Memoirs of John Quincy Adams: Comprising Portions of His Diary from 1795 to 1848, Volume 4 (Google eBook)

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J.B. Lippincott & Company, 1875 - United States
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Page 461 - Dans l'adversité de nos meilleurs amis, nous trouvons toujours quelque chose qui ne nous déplaît pas.
Page 76 - G — d, he would breed you a quarrel before he had been there a month ! " * l 5 Adams, 359, 368 to 380.
Page 157 - God! may I die the death of the righteous, and may my last end be like hers ! On receiving this deeply distressing intelligence, I immediately left my office and came home.
Page 500 - I take it for granted that the present question is a mere preamble — a titlepage to a great tragic volume.
Page 386 - I am a man of reserved, cold, austere, and forbidding manners: my political adversaries say, a gloomy misanthropist, and my personal enemies, an unsocial savage. With a knowledge of the actual defect in my character, I have not the pliability to reform it.
Page 249 - Mr. Onis came at the appointed hour of one, and delivered to me his projet of a treaty . . . nth. . . . The second article of Onis's projet contains the cession of the Floridas by the King of Spain to the United States, but describing the Floridas such as they were ceded by Great Britain in 1783, and with...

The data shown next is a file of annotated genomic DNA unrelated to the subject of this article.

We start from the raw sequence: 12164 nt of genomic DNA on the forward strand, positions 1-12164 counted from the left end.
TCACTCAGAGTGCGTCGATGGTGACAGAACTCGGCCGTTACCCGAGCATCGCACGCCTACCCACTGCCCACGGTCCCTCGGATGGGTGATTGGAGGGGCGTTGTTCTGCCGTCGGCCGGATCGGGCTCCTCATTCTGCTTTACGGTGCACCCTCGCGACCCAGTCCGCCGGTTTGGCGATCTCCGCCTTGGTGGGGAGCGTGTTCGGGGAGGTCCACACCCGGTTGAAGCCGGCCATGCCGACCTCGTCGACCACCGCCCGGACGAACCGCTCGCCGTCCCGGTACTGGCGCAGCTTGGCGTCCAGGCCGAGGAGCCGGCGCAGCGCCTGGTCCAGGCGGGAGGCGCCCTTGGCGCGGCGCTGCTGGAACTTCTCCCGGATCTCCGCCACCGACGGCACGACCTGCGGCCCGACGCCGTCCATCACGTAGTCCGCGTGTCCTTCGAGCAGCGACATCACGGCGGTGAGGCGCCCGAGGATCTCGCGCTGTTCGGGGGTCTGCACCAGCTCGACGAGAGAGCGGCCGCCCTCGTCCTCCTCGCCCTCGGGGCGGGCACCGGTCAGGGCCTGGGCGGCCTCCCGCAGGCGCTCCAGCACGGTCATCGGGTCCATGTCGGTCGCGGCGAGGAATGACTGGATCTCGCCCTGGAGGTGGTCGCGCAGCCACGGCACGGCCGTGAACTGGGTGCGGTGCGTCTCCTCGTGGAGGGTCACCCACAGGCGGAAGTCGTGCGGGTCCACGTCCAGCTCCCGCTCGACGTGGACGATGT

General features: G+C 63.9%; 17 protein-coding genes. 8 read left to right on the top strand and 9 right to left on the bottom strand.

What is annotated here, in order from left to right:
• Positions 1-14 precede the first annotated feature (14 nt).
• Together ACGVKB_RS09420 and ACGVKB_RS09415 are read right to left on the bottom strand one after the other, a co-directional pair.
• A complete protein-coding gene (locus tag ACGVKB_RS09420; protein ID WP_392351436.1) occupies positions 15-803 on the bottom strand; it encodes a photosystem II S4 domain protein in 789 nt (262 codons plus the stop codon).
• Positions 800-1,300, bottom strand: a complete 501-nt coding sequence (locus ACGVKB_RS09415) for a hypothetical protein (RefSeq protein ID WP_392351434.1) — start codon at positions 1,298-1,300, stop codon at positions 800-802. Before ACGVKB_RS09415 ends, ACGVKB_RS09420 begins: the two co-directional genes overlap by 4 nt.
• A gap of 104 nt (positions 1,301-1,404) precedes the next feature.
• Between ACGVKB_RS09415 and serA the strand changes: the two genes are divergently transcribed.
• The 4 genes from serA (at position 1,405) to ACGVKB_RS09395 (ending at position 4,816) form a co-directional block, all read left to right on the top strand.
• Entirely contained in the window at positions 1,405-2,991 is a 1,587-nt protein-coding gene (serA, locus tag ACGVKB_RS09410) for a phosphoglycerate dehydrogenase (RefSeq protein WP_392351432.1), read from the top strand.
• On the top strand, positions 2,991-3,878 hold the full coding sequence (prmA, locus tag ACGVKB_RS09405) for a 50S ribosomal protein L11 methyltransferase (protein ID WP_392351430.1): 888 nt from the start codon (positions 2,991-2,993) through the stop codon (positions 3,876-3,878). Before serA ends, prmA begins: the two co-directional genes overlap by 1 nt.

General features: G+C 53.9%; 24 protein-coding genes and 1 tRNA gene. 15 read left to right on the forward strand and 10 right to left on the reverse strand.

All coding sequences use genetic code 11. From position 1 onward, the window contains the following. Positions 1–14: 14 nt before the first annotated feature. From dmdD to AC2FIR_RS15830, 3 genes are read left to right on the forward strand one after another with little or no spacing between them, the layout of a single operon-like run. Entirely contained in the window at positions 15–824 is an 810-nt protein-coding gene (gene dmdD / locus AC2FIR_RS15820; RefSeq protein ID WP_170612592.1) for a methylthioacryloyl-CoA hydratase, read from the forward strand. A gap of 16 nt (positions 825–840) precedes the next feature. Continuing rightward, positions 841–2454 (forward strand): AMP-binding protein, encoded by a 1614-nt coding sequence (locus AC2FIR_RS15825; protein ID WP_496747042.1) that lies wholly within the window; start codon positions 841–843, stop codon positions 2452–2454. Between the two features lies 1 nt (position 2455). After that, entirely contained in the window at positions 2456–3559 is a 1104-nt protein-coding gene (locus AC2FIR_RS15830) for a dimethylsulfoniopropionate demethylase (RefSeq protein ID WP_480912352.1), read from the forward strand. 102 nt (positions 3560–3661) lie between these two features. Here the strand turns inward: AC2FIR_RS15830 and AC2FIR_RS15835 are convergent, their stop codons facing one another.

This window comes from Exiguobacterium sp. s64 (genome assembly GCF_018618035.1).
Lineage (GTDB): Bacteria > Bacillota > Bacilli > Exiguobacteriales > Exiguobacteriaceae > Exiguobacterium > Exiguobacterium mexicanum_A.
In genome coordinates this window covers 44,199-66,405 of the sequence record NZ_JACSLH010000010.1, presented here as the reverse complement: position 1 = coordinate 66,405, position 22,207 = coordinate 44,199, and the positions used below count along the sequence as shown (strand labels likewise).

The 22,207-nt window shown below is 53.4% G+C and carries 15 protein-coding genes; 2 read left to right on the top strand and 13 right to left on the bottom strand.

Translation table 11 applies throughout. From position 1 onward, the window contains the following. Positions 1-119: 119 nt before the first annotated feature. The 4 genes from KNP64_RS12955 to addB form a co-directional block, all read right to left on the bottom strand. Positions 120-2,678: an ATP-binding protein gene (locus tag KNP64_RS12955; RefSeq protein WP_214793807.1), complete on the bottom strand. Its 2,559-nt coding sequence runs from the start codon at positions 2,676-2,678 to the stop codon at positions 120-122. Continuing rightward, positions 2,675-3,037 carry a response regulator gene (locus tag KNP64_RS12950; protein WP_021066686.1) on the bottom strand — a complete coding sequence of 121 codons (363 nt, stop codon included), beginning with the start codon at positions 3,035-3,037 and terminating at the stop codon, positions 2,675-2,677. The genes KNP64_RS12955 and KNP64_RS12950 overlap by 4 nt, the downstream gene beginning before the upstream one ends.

Page 217 - ... persons employed in explorations and surveys to ascertain the most practicable and economical route for a railroad from the Mississippi river to the Pacific ocean, the six parties engaged in those surveys have completed their field duties ; reports from four of them have been received and printed, under a resolution of the House of Representatives, passed at the last session. The two remaining reports, it is expected, will be ready for the printer in the course of next month. No provision was...
Page 359 - Tacitus given me by Wells and Lilly in return for the Ernesti edition of mine, which they had to print their Cicero from. I cannot indulge ( myself in the luxury of giving two hours a day to these writers; but to live without having a Cicero and a Tacitus at hand seems to me as if it was a privation of one of my limbs.
Page 529 - A dissolution, at least temporary, of the Union, as now constituted would be certainly necessary, and the dissolution must be upon a point involving the question of slavery, and no other. The Union might then be reorganized on the fundamental principle of emancipation. This object is vast in its compass, awful in its prospects, sublime and beautiful in its issue. A life devoted to it would be nobly spent or sacrificed.
Page 522 - Oh, if but one man could arise with a genius capable of comprehending, a heart capable of supporting, and an utterance capable of communicating those eternal truths that belong to this question, to lay bare in all its nakedness that outrage upon the goodness of God, human slavery, now is the time, and this is the occasion, upon which such a man would perform the duties of an angel upon earth ! 1 3th.

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